American studies [1] have shown that excellent results can be obtained by resorting to the use of 2 specific active synthetic ingredients: Picloram and Triclopir. These molecules are contained, respectively, in the commercial products available in Italy under the name: TORDON 22K®, a systemic herbicide with leaf and radical absorption, persistent in the soil and with a broad spectrum of action. Particularly used for weeding uncultivated areas, roads, industrial areas, etc.; in the reclamation of pastures, against ferns, romici, etc.; in maintaining the cleanliness and integrity of the nets and in any case of the fences. The product is highly phytotoxic for poplar, vines, orchards, arboreal and herbaceous crops in general. Absolutely to avoid treatments on windy days and pay attention to any neighboring crops avoiding them being affected. The second commercial product is GARLON EV®) whose active molecule, Triclopir, puts it into use as a systemic, non-residual herbicide. The synergy of the two active ingredients enhances the action on plants that are difficult to control, making it more effective than the well-known Glyphosate (Roundup®), banned in some EU countries and beyond (Malta, New Zealand, the Netherlands, Portugal, Spain, Scotland, Slovenia, Sri Lanka, Sweden, Switzerland, the United Kingdom and Vietnam), for precautionary reasons as a substance believed to be at risk of procuring cancer and highly polluting for agro-ecosystems. The Triclopir molecule is quickly absorbed by plants and translocated both downwards and upwards. The product is most effective in the active growth phase. Compared to Picloram, Triclopir is rapidly degraded by soil microorganisms (2 hours). It is not volatile and can therefore be used near green areas to be protected without danger of drift damage. Its effect manifests itself after a few days. These herbicides given in succession and repeatedly during the summer (from May to September) must be applied to the green leaves and stems, including shoots and suckers, until these are completely wet, but not to the point of outflow of the mixture. The first lasting results are obtained six weeks after the treatment. Unfortunately, against this alien and invasive species, too long ignored by public institutions and private citizens, this turns out to be the only effective control method, as it is able to kill young trees born from seed and able to prevent regrowth from root suckers, as once moved to the root system, it kills the roots. In the case of isolated specimens, the fight can be conducted by directly injections with the aforementioned active ingredient, directly at the base of the trunk, thus avoiding that the molecule can reach different and neighboring plant species.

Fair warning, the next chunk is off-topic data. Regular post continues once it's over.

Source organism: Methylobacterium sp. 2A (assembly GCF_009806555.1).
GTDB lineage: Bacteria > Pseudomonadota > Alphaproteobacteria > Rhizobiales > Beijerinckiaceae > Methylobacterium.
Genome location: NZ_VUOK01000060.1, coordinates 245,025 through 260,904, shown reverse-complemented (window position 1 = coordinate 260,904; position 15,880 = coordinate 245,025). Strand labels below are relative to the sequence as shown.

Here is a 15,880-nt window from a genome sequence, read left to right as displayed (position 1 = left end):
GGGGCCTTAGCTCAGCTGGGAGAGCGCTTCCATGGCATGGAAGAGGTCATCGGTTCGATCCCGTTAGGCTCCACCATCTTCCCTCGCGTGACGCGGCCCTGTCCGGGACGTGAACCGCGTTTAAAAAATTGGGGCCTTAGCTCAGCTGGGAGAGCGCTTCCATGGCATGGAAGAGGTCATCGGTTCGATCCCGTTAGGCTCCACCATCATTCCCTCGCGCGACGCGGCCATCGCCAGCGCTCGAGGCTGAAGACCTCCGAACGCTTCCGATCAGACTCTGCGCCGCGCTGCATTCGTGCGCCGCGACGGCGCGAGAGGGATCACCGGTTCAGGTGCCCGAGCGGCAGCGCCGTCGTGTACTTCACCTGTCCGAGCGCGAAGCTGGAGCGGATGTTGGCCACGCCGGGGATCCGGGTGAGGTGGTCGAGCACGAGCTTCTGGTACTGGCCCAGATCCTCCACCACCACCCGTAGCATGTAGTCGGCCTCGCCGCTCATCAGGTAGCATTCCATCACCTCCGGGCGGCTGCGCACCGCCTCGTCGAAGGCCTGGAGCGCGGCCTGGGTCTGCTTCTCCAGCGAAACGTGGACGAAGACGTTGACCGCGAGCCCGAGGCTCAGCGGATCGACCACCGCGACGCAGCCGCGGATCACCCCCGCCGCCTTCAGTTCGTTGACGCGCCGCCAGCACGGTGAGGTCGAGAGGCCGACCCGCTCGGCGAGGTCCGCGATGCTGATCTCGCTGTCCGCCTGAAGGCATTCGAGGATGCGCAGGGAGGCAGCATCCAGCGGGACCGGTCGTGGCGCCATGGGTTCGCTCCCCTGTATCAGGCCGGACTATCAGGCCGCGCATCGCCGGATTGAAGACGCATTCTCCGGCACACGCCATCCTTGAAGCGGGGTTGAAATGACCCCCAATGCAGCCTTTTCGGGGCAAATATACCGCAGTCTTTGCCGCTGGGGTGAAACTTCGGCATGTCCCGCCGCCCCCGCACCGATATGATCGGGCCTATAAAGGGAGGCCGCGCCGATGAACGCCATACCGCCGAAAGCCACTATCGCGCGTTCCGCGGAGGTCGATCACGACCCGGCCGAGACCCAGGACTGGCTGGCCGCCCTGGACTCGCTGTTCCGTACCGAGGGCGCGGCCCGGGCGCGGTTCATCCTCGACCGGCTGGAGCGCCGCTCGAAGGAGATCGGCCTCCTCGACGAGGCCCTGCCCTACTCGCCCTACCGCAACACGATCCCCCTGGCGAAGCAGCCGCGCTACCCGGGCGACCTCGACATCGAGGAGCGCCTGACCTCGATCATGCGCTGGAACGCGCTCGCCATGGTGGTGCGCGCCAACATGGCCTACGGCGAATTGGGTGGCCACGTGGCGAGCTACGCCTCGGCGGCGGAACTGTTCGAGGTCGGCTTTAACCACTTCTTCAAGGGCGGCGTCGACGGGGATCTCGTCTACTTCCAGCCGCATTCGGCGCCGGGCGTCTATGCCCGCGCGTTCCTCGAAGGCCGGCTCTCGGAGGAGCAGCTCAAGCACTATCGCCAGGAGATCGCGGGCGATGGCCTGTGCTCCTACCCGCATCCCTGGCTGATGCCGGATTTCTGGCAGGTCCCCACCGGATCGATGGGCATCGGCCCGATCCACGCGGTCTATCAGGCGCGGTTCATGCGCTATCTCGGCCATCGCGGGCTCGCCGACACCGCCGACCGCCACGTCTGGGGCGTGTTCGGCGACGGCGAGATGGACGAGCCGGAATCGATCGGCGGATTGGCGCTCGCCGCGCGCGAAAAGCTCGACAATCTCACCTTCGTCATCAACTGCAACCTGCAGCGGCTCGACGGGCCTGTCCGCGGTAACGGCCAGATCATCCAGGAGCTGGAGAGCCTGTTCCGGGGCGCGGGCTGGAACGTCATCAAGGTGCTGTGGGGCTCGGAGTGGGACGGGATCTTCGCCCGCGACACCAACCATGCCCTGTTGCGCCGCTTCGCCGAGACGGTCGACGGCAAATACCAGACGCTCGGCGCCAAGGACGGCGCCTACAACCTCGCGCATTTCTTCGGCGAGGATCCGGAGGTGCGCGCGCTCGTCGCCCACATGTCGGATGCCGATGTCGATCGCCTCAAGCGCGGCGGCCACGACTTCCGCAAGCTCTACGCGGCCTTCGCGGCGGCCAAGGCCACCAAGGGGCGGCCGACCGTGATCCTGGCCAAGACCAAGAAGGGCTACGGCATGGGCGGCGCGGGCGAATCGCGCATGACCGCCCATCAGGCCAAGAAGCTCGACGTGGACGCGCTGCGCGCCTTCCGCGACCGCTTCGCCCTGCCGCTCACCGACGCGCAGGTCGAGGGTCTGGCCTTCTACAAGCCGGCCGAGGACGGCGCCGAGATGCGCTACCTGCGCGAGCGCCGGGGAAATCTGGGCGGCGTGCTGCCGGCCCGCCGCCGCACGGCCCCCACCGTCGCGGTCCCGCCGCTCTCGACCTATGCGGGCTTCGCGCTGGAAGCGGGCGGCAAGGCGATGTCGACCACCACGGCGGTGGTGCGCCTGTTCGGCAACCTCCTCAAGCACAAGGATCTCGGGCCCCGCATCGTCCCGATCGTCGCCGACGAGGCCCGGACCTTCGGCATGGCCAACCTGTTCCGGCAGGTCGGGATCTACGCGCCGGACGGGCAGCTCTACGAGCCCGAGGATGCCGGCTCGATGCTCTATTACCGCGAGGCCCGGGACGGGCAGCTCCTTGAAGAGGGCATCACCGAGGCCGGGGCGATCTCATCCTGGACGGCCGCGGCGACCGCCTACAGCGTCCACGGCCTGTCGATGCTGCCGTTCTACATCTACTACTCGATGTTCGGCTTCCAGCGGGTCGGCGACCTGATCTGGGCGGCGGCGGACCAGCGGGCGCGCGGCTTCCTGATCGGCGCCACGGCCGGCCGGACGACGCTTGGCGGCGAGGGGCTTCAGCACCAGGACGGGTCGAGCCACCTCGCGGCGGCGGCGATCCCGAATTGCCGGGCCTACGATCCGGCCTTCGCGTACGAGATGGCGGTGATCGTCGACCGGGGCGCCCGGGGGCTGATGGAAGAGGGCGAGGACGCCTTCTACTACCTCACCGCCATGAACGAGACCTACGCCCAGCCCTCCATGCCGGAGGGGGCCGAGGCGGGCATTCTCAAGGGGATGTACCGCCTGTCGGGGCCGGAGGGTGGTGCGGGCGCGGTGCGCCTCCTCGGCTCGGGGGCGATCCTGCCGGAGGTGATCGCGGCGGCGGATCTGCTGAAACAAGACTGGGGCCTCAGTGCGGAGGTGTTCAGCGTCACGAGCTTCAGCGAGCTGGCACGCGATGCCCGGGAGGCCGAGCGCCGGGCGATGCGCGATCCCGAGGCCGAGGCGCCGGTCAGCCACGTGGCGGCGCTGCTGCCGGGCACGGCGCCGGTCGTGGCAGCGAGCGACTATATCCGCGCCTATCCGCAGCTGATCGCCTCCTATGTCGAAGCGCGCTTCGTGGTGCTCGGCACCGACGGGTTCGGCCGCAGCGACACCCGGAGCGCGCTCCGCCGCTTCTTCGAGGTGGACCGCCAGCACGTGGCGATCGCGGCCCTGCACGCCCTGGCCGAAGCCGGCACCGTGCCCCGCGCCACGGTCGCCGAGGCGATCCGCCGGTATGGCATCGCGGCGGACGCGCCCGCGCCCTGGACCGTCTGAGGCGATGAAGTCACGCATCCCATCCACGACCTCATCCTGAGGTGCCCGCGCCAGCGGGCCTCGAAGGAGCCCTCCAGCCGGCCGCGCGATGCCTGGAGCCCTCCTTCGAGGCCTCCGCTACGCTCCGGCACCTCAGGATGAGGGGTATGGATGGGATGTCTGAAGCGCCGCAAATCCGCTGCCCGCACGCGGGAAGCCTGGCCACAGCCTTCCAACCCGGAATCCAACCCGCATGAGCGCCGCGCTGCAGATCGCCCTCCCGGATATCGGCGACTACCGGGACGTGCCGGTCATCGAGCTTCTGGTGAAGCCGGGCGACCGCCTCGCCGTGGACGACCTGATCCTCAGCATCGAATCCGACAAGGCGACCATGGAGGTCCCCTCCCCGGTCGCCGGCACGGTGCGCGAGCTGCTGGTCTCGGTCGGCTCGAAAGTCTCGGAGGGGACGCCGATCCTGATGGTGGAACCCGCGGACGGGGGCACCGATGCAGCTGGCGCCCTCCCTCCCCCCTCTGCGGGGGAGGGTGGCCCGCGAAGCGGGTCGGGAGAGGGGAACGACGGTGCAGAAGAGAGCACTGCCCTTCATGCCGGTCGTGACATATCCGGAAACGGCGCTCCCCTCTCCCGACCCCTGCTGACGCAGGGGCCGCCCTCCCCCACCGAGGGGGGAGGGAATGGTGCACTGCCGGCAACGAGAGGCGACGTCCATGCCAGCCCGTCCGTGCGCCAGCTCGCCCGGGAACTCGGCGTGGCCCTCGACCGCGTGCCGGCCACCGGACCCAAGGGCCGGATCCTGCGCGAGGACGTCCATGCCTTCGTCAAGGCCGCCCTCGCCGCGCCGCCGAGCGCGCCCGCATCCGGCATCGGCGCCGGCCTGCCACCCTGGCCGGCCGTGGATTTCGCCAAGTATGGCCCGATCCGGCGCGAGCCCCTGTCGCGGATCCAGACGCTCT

The only positive aspect attributable to ailanthus is that it is a nectariferous species from which, in certain vintages, good monoflora honey can also be obtained. In fact, contrary to the unpleasant smell emanating from the different parts of the plant (leaves and stem), given the spread of the species and its flowering that occurs in June, ailanthus honey tends to hide the flavor of many other types of honey, like acacia and linden, while adding a very pleasant note to many kinds of wildflower honey. Ailanthus honey looks like a thick product with an amber color, which tends to crystallize quickly within a few months. The aroma of this honey is generally associated with that of fresh mushrooms, with a consistent fruit note. The flavor, on the other hand, is considered as intense and enveloping and reminiscent of Muscat, managing to be easily combined with sweet dishes, fruit salads or fruit ice cream, obtaining a delicious and refreshing food for the summer.